Site back up after a near meltdown. The pictures below show the Portsmouth steaming through the canal and somewhere else.

April 17, 2006

This picture just arrived showing various crew patches that were issued over the years.

December 2, 2005

In the Same Boat, a novel based on the Portsmouth's early days, was officially launched at the Academie bookstore in Ostrava, Czech Republic. More like christened, as a bottle of champagne was poured on a copy in front of 15 or so invited guests. It was no doubt an obscure location for launching a book about a submarine. The nearest port lies 500 miles away - north or south, take your pick. But the author happens to live nearby and submarines are naturally something of a mystery to the people of this landlocked country. Reports of one lurking in the depths of a mountain lake just across the border in Slovakia, however, have never been substantiated.

April 18, 2005

The Family Support Group sent a birthday card and specially-made pinata marking the boat's 20th. The guys couldn't bear to beat the pinata to get the candy out of it, so they simply opened the hatch that was created to get the candy into it in the first place. Apparently it was later used when doing a brief about a particular mooring event.

March 25, 2005

CDR Kevin Brenton was relieved by CDR Hicks. One of the last official acts before the change of command was presenting the ship's nameboard to Albacore Park in Portsmouth, NH. The presentation was made to Mayor Evelyn Sirrell, who you can see really dressed for the occasion.

November 9, 2004

The Portsmouth is sitting in DryDock #3 at Norfolk Naval Shipyard, with most of the non-nuclear systems shut down and turned over to the shipyard. "We already have several big hull cuts to provide temporary services and remove equipment. It is sad to see such a proud ship get pulled apart." Below is a picture of the boat's "dead stick" move to the shipyard.

November 4, 2004

The plaque presented to the Engineering Department by the Portsmouth Naval Shipyard during commissioning ceremonies. Like any good relic, it seems to have mysteriously disappeared.

September 19, 2004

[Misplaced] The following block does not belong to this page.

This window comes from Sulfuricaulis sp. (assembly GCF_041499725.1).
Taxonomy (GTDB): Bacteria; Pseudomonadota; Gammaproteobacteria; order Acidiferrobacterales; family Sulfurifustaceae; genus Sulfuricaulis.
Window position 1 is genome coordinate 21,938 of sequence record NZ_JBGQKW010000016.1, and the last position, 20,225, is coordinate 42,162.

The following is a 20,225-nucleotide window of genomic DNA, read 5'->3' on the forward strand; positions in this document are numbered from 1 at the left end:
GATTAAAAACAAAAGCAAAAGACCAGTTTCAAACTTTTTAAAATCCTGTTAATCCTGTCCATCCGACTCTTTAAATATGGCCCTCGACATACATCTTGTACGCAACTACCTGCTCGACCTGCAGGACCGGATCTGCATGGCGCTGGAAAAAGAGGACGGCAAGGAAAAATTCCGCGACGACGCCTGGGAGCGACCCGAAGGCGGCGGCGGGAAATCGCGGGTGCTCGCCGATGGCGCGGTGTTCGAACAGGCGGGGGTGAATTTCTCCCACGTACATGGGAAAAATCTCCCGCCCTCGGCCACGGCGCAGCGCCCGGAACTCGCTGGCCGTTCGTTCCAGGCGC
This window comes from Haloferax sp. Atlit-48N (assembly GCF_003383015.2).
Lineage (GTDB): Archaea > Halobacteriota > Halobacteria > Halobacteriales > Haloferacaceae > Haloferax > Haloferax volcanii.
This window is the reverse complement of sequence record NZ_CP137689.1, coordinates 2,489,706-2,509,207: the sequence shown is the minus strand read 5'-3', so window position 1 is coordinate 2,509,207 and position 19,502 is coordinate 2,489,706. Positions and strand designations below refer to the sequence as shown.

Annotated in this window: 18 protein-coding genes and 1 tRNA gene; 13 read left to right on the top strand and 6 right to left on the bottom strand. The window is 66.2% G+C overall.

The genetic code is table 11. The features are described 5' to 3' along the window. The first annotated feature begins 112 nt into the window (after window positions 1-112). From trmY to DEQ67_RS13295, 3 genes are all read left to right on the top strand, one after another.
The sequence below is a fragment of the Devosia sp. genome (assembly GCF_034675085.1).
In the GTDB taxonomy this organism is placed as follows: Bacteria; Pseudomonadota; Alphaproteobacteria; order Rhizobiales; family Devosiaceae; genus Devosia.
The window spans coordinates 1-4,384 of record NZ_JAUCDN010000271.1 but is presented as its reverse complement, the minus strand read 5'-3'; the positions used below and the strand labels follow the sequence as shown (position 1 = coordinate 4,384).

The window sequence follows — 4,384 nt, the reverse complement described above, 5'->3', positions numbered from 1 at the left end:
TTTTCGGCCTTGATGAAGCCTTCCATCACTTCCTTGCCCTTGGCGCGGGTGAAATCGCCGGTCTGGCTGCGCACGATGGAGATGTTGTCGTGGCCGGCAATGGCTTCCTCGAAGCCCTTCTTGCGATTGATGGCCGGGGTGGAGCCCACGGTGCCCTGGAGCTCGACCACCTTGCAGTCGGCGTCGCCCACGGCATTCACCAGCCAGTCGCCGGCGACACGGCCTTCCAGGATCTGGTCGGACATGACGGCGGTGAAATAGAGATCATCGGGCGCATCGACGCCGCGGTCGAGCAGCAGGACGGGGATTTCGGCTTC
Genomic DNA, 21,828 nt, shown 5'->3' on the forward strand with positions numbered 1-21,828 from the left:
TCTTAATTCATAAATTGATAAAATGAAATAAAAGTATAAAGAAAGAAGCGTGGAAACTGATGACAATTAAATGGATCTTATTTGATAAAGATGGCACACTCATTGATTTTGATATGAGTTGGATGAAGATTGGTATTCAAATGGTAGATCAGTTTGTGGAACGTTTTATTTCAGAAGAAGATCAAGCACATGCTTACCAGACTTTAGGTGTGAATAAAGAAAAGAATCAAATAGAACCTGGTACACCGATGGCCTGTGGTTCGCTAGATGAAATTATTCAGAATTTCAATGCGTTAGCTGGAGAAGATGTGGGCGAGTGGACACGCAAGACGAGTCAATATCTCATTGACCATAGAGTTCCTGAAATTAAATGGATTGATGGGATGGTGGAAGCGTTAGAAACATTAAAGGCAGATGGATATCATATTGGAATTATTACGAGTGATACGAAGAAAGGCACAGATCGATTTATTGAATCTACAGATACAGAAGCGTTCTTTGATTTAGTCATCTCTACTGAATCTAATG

A new item has been added to the menu detailing the Inactivation ceremony that took place on September 10, 2004. No need for me to go off here about what a great occasion it was for the old crew to get together and make one final tour aboard the boat. Special thanks go out to Rich Talipsky and Randy Campbell for making a few of the events happen. Another new item called Famous Snaps is in the works to include photos and stories from the USS Portsmouth.

August 11, 2004

The word is out. The Portsmouth will be decommissioned on September 10, 2004, at Norfolk Naval Station. The ceremony will also serve as an occasion to get the initial manning crew, plankowners and other crewmembers from way back when together. Ever reliable Lee Rossetti has been named the unofficial cruise director. Invites can be had by contacting the 707 supply officer at daltonbe@msn.com.

June 13, 2004

Check out Barry Aboard and Rich Talipsky's very funny recollection of Goldwater's visit aboard the Portsmouth in...when the hell was that, anyway?

January 26, 2004

This word from Lee Rossetti that Donna Talipsky, wife of first XO Rich Talipsky, passed away on January 17, 2004. With boundless energy, Donna filled in as the first wife of the initial manning crew until Captain Olson's wife arrived later in Groton. Our condolences go out to Rich and his family.

October 3, 2003

The 20th anniversary of the commissioning came and went without much notice that I can tell. The John Marshall staged a reunion around the Portsmouth during the summer and provided this picture of the plaque on board.

September 23, 2003